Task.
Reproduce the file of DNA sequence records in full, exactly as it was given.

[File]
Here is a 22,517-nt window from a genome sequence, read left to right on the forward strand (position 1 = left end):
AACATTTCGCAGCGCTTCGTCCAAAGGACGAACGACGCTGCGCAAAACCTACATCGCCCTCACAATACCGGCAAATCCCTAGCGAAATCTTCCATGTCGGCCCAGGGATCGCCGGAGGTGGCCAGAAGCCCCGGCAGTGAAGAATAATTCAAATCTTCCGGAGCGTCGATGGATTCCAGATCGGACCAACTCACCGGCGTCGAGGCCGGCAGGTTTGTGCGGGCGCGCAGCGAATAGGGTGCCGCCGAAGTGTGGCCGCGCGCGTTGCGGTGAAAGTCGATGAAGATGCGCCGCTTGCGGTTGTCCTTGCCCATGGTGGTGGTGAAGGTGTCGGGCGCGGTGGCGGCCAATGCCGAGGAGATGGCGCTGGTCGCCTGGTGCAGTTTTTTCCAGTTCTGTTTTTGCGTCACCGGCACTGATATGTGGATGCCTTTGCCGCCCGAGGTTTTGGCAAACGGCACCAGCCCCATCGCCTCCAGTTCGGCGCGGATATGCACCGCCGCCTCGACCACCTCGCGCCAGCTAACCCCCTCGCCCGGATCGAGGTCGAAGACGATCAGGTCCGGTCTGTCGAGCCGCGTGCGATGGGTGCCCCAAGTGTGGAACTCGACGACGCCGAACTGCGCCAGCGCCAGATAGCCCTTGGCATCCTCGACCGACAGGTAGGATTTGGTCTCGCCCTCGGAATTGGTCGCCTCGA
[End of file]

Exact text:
Here is a 22,517-nt window from a genome sequence, read left to right on the forward strand (position 1 = left end):
AACATTTCGCAGCGCTTCGTCCAAAGGACGAACGACGCTGCGCAAAACCTACATCGCCCTCACAATACCGGCAAATCCCTAGCGAAATCTTCCATGTCGGCCCAGGGATCGCCGGAGGTGGCCAGAAGCCCCGGCAGTGAAGAATAATTCAAATCTTCCGGAGCGTCGATGGATTCCAGATCGGACCAACTCACCGGCGTCGAGGCCGGCAGGTTTGTGCGGGCGCGCAGCGAATAGGGTGCCGCCGAAGTGTGGCCGCGCGCGTTGCGGTGAAAGTCGATGAAGATGCGCCGCTTGCGGTTGTCCTTGCCCATGGTGGTGGTGAAGGTGTCGGGCGCGGTGGCGGCCAATGCCGAGGAGATGGCGCTGGTCGCCTGGTGCAGTTTTTTCCAGTTCTGTTTTTGCGTCACCGGCACTGATATGTGGATGCCTTTGCCGCCCGAGGTTTTGGCAAACGGCACCAGCCCCATCGCCTCCAGTTCGGCGCGGATATGCACCGCCGCCTCGACCACCTCGCGCCAGCTAACCCCCTCGCCCGGATCGAGGTCGAAGACGATCAGGTCCGGTCTGTCGAGCCGCGTGCGATGGGTGCCCCAAGTGTGGAACTCGACGACGCCGAACTGCGCCAGCGCCAGATAGCCCTTGGCATCCTCGACCGACAGGTAGGATTTGGTCTCGCCCTCGGAATTGGTCGCCTCGA